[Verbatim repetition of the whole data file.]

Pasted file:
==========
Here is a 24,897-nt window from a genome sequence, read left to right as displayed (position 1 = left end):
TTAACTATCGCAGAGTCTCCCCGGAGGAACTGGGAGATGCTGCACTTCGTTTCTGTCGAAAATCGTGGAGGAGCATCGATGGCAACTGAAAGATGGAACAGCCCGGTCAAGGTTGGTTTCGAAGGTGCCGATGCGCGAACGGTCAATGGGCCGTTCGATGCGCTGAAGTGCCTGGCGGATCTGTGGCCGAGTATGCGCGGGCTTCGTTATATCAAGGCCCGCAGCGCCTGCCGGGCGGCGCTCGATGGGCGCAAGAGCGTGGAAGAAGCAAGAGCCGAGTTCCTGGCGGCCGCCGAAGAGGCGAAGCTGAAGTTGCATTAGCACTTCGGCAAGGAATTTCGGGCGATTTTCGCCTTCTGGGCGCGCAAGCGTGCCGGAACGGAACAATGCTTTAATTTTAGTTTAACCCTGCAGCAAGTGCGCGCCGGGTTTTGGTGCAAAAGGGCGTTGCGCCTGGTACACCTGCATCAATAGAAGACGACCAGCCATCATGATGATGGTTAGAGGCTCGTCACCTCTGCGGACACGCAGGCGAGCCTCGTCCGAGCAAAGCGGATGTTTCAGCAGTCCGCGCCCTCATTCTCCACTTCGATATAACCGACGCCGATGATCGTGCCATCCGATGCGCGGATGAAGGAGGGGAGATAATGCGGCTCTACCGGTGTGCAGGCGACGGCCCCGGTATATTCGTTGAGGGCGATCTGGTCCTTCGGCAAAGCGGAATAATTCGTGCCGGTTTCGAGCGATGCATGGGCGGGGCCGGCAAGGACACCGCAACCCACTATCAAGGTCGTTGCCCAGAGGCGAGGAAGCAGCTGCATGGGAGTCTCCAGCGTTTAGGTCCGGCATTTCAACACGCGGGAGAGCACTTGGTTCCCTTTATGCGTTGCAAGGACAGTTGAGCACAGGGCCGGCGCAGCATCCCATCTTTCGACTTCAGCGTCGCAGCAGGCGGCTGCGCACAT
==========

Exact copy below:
Here is a 24,897-nt window from a genome sequence, read left to right as displayed (position 1 = left end):
TTAACTATCGCAGAGTCTCCCCGGAGGAACTGGGAGATGCTGCACTTCGTTTCTGTCGAAAATCGTGGAGGAGCATCGATGGCAACTGAAAGATGGAACAGCCCGGTCAAGGTTGGTTTCGAAGGTGCCGATGCGCGAACGGTCAATGGGCCGTTCGATGCGCTGAAGTGCCTGGCGGATCTGTGGCCGAGTATGCGCGGGCTTCGTTATATCAAGGCCCGCAGCGCCTGCCGGGCGGCGCTCGATGGGCGCAAGAGCGTGGAAGAAGCAAGAGCCGAGTTCCTGGCGGCCGCCGAAGAGGCGAAGCTGAAGTTGCATTAGCACTTCGGCAAGGAATTTCGGGCGATTTTCGCCTTCTGGGCGCGCAAGCGTGCCGGAACGGAACAATGCTTTAATTTTAGTTTAACCCTGCAGCAAGTGCGCGCCGGGTTTTGGTGCAAAAGGGCGTTGCGCCTGGTACACCTGCATCAATAGAAGACGACCAGCCATCATGATGATGGTTAGAGGCTCGTCACCTCTGCGGACACGCAGGCGAGCCTCGTCCGAGCAAAGCGGATGTTTCAGCAGTCCGCGCCCTCATTCTCCACTTCGATATAACCGACGCCGATGATCGTGCCATCCGATGCGCGGATGAAGGAGGGGAGATAATGCGGCTCTACCGGTGTGCAGGCGACGGCCCCGGTATATTCGTTGAGGGCGATCTGGTCCTTCGGCAAAGCGGAATAATTCGTGCCGGTTTCGAGCGATGCATGGGCGGGGCCGGCAAGGACACCGCAACCCACTATCAAGGTCGTTGCCCAGAGGCGAGGAAGCAGCTGCATGGGAGTCTCCAGCGTTTAGGTCCGGCATTTCAACACGCGGGAGAGCACTTGGTTCCCTTTATGCGTTGCAAGGACAGTTGAGCACAGGGCCGGCGCAGCATCCCATCTTTCGACTTCAGCGTCGCAGCAGGCGGCTGCGCACAT